To state the obvious, we are all intellectually very different. And I don't think the difference between now and 40,000 years ago has to be all that significant. The less intelligent half of the population is fully human, obviously, but if everybody were at that level of intelligence, we would quite clearly still be making simple stone tools and living in caves. The difference between now and 40,000 years ago is therefore less than the natural variation in the population we see today. So I don't think the question of the psychological unity of mankind is really answered by considering selection over the last 40,000 or so years.

This isn't to say there might not be some quite significant changes in the population - even over historic time. If significant changes can happen in the way we digest milk in the time between now and the Romans, it's possible that average psychology has changed too. Our psychological environment has certainly been different over that period from our stone age forbears. Are we less aggressive? Brighter? On average, I mean.

One more thought. The average sweeping change in our genome, the author says, is about 5500 years old. This figure is almost certainly wrong, as it has a visibility bias. Mutations from that long ago have had time to become numerous, and so we have discovered them. But there must be many more such changes that one would have expected to have arisen in the far more numerous modern populations. These mutations probably exist in only tens, hundreds or thousands of people at the moment, and have therefore not been discovered. But if they have a selective advantage, they will grow. Assuming population genetics as usual, in 5500 years, there will be perhaps 10, 20, 50 times as many genes obviously sweeping the population as are obvious today.

Comment author: steven0461 10 May 2010 09:04:47PM *  1 point [-]

We already knew individuals vary in intelligence and personality, so those examples don't seem to me to provide any new evidence against psychological unity in the sense we've mostly been using it. Does the book give other examples of human psychological differences that might have arisen in the recent past?

Comment author: Jack 09 May 2010 08:22:13PM 1 point [-]

It would have been entirely possible that the anatomically modern humans interbred with Neanderthals to some degree, the Neanderthals being a source of additional genetic variance that the modern humans could have benefited from.

Can someone square this hypothesis with my understanding that Africa is the mos genetically diverse place on Earth. It seems like an culture explosion has to have at least as much to do with selection pressure as genetic diversity or else the beneficial genes present in the various African clusters would have spread.

Comment author: PhilGoetz 10 May 2010 10:12:52PM 2 points [-]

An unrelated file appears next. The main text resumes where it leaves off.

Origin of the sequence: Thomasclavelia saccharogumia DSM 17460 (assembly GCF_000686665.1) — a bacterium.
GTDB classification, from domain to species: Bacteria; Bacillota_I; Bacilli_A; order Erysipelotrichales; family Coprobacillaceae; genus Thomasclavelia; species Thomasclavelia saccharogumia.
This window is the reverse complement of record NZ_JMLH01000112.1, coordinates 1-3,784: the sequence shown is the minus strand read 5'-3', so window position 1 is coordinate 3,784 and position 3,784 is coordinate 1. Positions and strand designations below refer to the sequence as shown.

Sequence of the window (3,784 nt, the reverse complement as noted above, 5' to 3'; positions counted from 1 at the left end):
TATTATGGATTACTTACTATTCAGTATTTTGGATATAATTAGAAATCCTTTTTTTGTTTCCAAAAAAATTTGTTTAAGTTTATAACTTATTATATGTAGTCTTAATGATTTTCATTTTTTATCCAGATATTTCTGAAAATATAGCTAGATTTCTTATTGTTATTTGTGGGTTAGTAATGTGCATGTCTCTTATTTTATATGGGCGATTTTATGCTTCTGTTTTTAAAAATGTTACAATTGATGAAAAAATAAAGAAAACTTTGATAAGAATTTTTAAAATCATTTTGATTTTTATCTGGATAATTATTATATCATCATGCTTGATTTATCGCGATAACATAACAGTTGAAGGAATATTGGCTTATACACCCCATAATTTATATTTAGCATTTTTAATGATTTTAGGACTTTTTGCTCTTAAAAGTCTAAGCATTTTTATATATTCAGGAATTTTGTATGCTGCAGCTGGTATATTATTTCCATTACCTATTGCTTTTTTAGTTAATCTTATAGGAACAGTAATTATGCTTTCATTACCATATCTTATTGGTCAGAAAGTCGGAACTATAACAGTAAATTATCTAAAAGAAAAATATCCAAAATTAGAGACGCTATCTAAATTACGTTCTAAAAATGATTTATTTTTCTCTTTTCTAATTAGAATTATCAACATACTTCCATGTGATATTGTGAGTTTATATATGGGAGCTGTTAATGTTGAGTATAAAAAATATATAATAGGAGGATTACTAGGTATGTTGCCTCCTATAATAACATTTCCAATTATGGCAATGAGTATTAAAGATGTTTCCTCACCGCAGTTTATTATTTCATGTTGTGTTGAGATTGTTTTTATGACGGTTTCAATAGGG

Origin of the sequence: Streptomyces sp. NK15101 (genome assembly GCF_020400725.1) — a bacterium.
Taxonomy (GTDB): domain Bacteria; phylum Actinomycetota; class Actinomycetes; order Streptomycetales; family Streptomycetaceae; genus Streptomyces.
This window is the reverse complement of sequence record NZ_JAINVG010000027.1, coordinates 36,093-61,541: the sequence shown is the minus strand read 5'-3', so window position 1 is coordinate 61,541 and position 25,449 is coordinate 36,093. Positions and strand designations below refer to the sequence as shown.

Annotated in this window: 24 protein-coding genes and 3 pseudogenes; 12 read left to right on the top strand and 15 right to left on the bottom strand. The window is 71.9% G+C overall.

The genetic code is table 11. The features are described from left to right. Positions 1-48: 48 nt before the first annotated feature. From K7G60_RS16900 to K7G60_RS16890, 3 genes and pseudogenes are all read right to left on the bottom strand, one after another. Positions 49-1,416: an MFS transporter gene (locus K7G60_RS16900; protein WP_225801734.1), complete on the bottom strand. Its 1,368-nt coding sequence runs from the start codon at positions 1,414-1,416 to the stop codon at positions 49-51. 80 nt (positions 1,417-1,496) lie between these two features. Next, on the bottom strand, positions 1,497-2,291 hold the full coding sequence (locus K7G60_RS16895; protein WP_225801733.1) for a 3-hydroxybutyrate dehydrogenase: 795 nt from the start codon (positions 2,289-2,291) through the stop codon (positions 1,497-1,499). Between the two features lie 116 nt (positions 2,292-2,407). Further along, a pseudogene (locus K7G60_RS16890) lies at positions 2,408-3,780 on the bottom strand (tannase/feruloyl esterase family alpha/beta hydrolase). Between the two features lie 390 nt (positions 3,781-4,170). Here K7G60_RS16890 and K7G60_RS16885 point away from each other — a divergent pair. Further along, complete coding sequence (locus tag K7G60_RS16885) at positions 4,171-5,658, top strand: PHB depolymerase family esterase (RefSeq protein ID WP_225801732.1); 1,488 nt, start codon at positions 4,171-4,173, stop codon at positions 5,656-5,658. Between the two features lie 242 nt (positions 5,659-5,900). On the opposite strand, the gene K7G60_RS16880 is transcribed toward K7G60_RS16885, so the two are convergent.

Non-Africans did interbreed with Neanderthals, as someone posted a few days ago. The recent article on the subject concluded that only Africans lack the Neanderthal genes.

Most genes present in Africa didn't have a chance to spread outside of Africa, because the people carrying the genes didn't spread outside of Africa. (There's a bit of chicken-and-egg to that answer.) The Sahara is a major barrier today. I don't know if it existed 20,000 years ago.

I don't know if it's known whether the diversity of genes in Africa developed historically, or recently. It's possible that the abundance of human parasites and diseases in Africa causes faster adaptation in response to them. The longer species X has been present in an area, or the higher the density of species X there, the better other species there are adapted to species X, the harder life is for species X, the faster species X evolves.

Comment author: thomblake 10 May 2010 10:17:58PM 2 points [-]

According to Wikipedia, the Sahara is about as dry now as it was 13,000 years ago, and has been around in some form or another for millions.

Comment author: Thomas 09 May 2010 08:03:53AM *  0 points [-]

Speaking about "big bang" here, one could extend this parallel to a lesser known fact, that our human genetic diversity is increased every day, every hour. Our "genetic universe" appears to be expanding at an increasing rate. Possibly the cultural also, despite the globalization and global culture, everybody talks about.

What could also be another major point of this interesting book, you have found somewhere in the bookspace.

Comment author: rpavellas 11 May 2010 04:28:51AM -1 points [-]

I'm not a scientist, so I'm looking at the subjects here from a different angle. I've read the Harpending/Cochran book and I've read the book "Born on a Blue Day" by Daniel Tammet, on his Asperger's Syndrome. I wrote an article offering the notion that perhaps we are all somewhere on the autism disorder spectrum: http://pavellas.wordpress.com/2008/05/21/where-are-you-on-the-autism-disorder-spectrum/ Best wishes, Ron Pavellas http://pavellas.com.

Comment author: Sniffnoy 11 May 2010 05:13:13AM *  9 points [-]

I'm not sure that statement is really meaningful in a nontrivial way. If we just consider autism, then there's some opposite end of that spectrum; of course everyone's somewhere on it, but you would expect most people to be at 0, or as near as makes no difference.

This seems a good time to point out that actually, there's now pretty good evidence that that spectrum does not end at neurotypicality, but continues past it to an actual "opposite" of autism - schizophrenia. Assuming this is correct, everyone is indeed somewhere on that spectrum!

Comment deleted 23 March 2011 10:43:05AM [-]
Comment author: RichardKennaway 23 March 2011 10:57:59AM -1 points [-]

I request that anupriya28 be excluded from this web site. He/she/it is touting web sites by making fake postings all over the Internet. I guess this is the next thing in spam after bots: fake postings written by people in sweatshops somewhere in the Third World.

What are they paying you, anupriya28? Is pissing in everyone else's soup the only way you can feed yourself?

Comment author: Vladimir_Nesov 23 March 2011 11:08:35AM 1 point [-]

Thanks, but it's sufficient to click the "report" link. (Also more reliable, since I can't read all comments on LW, and could miss the one you've made, but I do read all reported comments now.)

Comment author: RichardKennaway 23 March 2011 11:15:38AM 0 points [-]

I reported all of his comments, but I thought it worth giving public notice as well.

Comment author: Vladimir_Nesov 23 March 2011 11:21:48AM 1 point [-]

Maybe, though the way you phrased it doesn't sound optimal (as if you expected to convince the spammer, who is probably not a human), and there was little point in substantiating the claim that this is spam, an out-of-context external link to a trash commercial resource in spammer's comment was sufficient evidence.